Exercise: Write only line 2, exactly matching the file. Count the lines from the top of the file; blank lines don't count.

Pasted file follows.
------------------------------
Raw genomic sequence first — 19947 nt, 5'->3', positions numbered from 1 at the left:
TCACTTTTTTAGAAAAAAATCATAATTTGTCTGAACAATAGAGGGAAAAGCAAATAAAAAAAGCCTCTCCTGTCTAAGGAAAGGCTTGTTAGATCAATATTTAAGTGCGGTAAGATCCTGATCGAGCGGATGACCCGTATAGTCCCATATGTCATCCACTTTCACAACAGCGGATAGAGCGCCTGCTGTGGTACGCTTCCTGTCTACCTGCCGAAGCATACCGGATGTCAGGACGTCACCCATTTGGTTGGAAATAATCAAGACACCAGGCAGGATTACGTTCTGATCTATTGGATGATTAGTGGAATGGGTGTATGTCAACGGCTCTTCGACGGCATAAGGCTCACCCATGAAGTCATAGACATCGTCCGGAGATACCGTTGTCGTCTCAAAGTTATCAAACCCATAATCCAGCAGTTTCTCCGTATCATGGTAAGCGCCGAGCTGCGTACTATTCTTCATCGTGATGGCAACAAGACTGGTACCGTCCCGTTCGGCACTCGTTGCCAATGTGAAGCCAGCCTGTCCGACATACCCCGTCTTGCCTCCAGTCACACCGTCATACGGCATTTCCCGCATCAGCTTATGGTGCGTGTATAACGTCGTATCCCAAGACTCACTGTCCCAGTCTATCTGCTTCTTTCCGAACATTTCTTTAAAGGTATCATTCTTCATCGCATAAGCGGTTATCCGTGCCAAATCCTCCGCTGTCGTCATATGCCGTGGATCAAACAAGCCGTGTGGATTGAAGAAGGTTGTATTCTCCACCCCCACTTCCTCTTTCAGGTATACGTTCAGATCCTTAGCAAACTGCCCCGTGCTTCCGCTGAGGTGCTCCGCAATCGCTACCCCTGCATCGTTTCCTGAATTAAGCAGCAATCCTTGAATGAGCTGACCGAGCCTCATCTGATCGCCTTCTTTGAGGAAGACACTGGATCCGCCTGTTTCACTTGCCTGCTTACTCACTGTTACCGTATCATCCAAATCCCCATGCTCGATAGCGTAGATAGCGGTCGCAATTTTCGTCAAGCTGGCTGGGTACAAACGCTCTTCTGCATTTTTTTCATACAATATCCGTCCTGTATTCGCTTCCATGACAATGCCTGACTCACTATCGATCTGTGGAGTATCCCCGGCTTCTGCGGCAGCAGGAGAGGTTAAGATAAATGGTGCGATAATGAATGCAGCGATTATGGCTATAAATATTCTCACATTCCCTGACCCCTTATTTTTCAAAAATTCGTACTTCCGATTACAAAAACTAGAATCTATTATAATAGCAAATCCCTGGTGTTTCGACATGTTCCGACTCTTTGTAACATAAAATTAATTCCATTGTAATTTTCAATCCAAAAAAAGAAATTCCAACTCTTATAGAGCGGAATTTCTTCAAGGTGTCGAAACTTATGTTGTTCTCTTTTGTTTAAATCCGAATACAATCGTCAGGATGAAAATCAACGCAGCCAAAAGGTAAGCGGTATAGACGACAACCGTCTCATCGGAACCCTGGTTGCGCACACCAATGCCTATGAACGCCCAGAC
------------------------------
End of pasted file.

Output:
TCACTTTTTTAGAAAAAAATCATAATTTGTCTGAACAATAGAGGGAAAAGCAAATAAAAAAAGCCTCTCCTGTCTAAGGAAAGGCTTGTTAGATCAATATTTAAGTGCGGTAAGATCCTGATCGAGCGGATGACCCGTATAGTCCCATATGTCATCCACTTTCACAACAGCGGATAGAGCGCCTGCTGTGGTACGCTTCCTGTCTACCTGCCGAAGCATACCGGATGTCAGGACGTCACCCATTTGGTTGGAAATAATCAAGACACCAGGCAGGATTACGTTCTGATCTATTGGATGATTAGTGGAATGGGTGTATGTCAACGGCTCTTCGACGGCATAAGGCTCACCCATGAAGTCATAGACATCGTCCGGAGATACCGTTGTCGTCTCAAAGTTATCAAACCCATAATCCAGCAGTTTCTCCGTATCATGGTAAGCGCCGAGCTGCGTACTATTCTTCATCGTGATGGCAACAAGACTGGTACCGTCCCGTTCGGCACTCGTTGCCAATGTGAAGCCAGCCTGTCCGACATACCCCGTCTTGCCTCCAGTCACACCGTCATACGGCATTTCCCGCATCAGCTTATGGTGCGTGTATAACGTCGTATCCCAAGACTCACTGTCCCAGTCTATCTGCTTCTTTCCGAACATTTCTTTAAAGGTATCATTCTTCATCGCATAAGCGGTTATCCGTGCCAAATCCTCCGCTGTCGTCATATGCCGTGGATCAAACAAGCCGTGTGGATTGAAGAAGGTTGTATTCTCCACCCCCACTTCCTCTTTCAGGTATACGTTCAGATCCTTAGCAAACTGCCCCGTGCTTCCGCTGAGGTGCTCCGCAATCGCTACCCCTGCATCGTTTCCTGAATTAAGCAGCAATCCTTGAATGAGCTGACCGAGCCTCATCTGATCGCCTTCTTTGAGGAAGACACTGGATCCGCCTGTTTCACTTGCCTGCTTACTCACTGTTACCGTATCATCCAAATCCCCATGCTCGATAGCGTAGATAGCGGTCGCAATTTTCGTCAAGCTGGCTGGGTACAAACGCTCTTCTGCATTTTTTTCATACAATATCCGTCCTGTATTCGCTTCCATGACAATGCCTGACTCACTATCGATCTGTGGAGTATCCCCGGCTTCTGCGGCAGCAGGAGAGGTTAAGATAAATGGTGCGATAATGAATGCAGCGATTATGGCTATAAATATTCTCACATTCCCTGACCCCTTATTTTTCAAAAATTCGTACTTCCGATTACAAAAACTAGAATCTATTATAATAGCAAATCCCTGGTGTTTCGACATGTTCCGACTCTTTGTAACATAAAATTAATTCCATTGTAATTTTCAATCCAAAAAAAGAAATTCCAACTCTTATAGAGCGGAATTTCTTCAAGGTGTCGAAACTTATGTTGTTCTCTTTTGTTTAAATCCGAATACAATCGTCAGGATGAAAATCAACGCAGCCAAAAGGTAAGCGGTATAGACGACAACCGTCTCATCGGAACCCTGGTTGCGCACACCAATGCCTATGAACGCCCAGAC